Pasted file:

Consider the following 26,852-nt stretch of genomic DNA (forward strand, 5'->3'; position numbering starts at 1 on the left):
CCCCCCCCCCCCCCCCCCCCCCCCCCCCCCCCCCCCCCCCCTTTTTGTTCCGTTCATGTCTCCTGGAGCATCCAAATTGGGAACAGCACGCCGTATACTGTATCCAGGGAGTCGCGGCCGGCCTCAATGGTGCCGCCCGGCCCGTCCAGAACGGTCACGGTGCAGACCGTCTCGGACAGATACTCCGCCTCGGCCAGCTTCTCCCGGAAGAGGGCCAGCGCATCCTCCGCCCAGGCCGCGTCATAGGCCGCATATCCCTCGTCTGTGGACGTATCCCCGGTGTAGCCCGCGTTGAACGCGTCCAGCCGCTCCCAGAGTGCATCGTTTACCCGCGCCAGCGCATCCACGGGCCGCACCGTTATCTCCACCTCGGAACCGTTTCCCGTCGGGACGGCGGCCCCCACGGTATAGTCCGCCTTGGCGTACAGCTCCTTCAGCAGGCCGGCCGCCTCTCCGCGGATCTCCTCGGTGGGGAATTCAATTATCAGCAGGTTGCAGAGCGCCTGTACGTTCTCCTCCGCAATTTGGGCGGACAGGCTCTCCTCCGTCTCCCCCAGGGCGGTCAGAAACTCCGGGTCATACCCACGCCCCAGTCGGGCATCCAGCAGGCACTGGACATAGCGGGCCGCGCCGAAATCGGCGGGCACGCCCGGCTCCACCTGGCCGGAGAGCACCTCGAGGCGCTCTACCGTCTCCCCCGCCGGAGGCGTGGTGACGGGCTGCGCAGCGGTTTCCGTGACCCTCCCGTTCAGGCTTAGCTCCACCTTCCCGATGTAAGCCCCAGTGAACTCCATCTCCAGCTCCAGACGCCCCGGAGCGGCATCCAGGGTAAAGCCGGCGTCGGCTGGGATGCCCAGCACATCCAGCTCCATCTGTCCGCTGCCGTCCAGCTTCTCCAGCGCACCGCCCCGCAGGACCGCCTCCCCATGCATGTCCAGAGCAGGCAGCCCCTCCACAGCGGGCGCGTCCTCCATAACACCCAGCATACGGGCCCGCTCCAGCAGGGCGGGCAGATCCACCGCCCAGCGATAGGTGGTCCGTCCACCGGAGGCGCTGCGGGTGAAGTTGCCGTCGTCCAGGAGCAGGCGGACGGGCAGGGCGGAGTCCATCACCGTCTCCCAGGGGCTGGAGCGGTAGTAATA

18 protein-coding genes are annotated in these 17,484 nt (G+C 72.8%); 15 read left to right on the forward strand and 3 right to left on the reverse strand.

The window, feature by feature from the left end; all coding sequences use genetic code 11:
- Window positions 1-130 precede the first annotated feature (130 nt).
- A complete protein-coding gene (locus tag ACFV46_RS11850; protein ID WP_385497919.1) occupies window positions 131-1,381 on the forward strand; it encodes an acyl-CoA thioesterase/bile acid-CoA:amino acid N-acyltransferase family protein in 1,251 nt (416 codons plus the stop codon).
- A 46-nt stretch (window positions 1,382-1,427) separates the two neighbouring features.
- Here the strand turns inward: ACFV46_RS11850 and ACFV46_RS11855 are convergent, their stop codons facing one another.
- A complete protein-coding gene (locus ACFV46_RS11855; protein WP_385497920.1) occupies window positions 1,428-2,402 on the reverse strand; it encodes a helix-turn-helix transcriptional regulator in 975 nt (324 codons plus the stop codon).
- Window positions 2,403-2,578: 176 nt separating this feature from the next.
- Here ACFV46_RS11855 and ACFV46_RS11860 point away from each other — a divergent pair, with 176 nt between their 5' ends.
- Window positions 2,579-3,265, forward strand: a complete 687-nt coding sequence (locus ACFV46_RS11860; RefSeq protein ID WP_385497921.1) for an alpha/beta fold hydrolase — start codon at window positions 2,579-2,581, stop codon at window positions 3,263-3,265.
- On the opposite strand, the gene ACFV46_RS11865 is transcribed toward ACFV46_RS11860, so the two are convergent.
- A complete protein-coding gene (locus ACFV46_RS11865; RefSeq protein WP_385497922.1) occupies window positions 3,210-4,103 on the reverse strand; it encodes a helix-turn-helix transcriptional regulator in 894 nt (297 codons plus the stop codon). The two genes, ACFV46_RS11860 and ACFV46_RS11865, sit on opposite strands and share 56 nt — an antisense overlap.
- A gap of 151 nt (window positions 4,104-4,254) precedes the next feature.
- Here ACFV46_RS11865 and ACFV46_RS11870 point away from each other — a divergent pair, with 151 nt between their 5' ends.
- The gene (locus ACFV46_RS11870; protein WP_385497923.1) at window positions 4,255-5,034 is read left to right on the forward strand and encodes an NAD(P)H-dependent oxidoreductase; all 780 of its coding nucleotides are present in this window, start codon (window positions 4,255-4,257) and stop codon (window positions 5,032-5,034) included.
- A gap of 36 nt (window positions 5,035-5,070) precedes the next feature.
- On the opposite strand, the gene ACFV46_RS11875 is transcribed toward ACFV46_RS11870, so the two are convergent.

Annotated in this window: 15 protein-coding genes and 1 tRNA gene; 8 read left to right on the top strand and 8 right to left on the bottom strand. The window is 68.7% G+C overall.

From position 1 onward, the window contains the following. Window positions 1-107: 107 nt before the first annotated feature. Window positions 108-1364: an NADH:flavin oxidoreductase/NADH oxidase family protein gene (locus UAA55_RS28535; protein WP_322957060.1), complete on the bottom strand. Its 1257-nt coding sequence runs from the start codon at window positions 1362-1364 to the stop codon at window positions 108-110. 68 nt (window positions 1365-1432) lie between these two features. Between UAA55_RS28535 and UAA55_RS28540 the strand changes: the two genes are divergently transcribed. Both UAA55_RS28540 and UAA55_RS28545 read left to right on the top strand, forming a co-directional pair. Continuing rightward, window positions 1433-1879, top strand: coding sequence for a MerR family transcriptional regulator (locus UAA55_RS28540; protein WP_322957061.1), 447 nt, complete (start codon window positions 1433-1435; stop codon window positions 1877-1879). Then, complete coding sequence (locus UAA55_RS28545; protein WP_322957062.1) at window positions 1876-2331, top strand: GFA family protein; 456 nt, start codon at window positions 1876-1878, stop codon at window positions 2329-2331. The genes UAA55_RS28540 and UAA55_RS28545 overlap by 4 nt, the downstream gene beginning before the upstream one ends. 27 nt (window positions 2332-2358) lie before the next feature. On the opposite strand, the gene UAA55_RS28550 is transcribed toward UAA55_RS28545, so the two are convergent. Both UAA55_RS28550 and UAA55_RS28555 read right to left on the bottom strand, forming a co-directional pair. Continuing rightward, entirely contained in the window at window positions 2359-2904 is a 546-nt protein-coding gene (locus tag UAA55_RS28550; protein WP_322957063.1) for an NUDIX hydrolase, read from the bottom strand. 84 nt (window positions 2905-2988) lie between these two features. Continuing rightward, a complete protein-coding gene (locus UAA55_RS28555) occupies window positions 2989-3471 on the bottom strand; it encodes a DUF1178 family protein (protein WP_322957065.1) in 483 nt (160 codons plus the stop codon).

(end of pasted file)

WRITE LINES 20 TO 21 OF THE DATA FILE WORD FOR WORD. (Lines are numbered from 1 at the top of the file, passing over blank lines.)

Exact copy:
Annotated in this window: 15 protein-coding genes and 1 tRNA gene; 8 read left to right on the top strand and 8 right to left on the bottom strand. The window is 68.7% G+C overall.

From position 1 onward, the window contains the following. Window positions 1-107: 107 nt before the first annotated feature. Window positions 108-1364: an NADH:flavin oxidoreductase/NADH oxidase family protein gene (locus UAA55_RS28535; protein WP_322957060.1), complete on the bottom strand. Its 1257-nt coding sequence runs from the start codon at window positions 1362-1364 to the stop codon at window positions 108-110. 68 nt (window positions 1365-1432) lie between these two features. Between UAA55_RS28535 and UAA55_RS28540 the strand changes: the two genes are divergently transcribed. Both UAA55_RS28540 and UAA55_RS28545 read left to right on the top strand, forming a co-directional pair. Continuing rightward, window positions 1433-1879, top strand: coding sequence for a MerR family transcriptional regulator (locus UAA55_RS28540; protein WP_322957061.1), 447 nt, complete (start codon window positions 1433-1435; stop codon window positions 1877-1879). Then, complete coding sequence (locus UAA55_RS28545; protein WP_322957062.1) at window positions 1876-2331, top strand: GFA family protein; 456 nt, start codon at window positions 1876-1878, stop codon at window positions 2329-2331. The genes UAA55_RS28540 and UAA55_RS28545 overlap by 4 nt, the downstream gene beginning before the upstream one ends. 27 nt (window positions 2332-2358) lie before the next feature. On the opposite strand, the gene UAA55_RS28550 is transcribed toward UAA55_RS28545, so the two are convergent. Both UAA55_RS28550 and UAA55_RS28555 read right to left on the bottom strand, forming a co-directional pair. Continuing rightward, entirely contained in the window at window positions 2359-2904 is a 546-nt protein-coding gene (locus tag UAA55_RS28550; protein WP_322957063.1) for an NUDIX hydrolase, read from the bottom strand. 84 nt (window positions 2905-2988) lie between these two features. Continuing rightward, a complete protein-coding gene (locus UAA55_RS28555) occupies window positions 2989-3471 on the bottom strand; it encodes a DUF1178 family protein (protein WP_322957065.1) in 483 nt (160 codons plus the stop codon).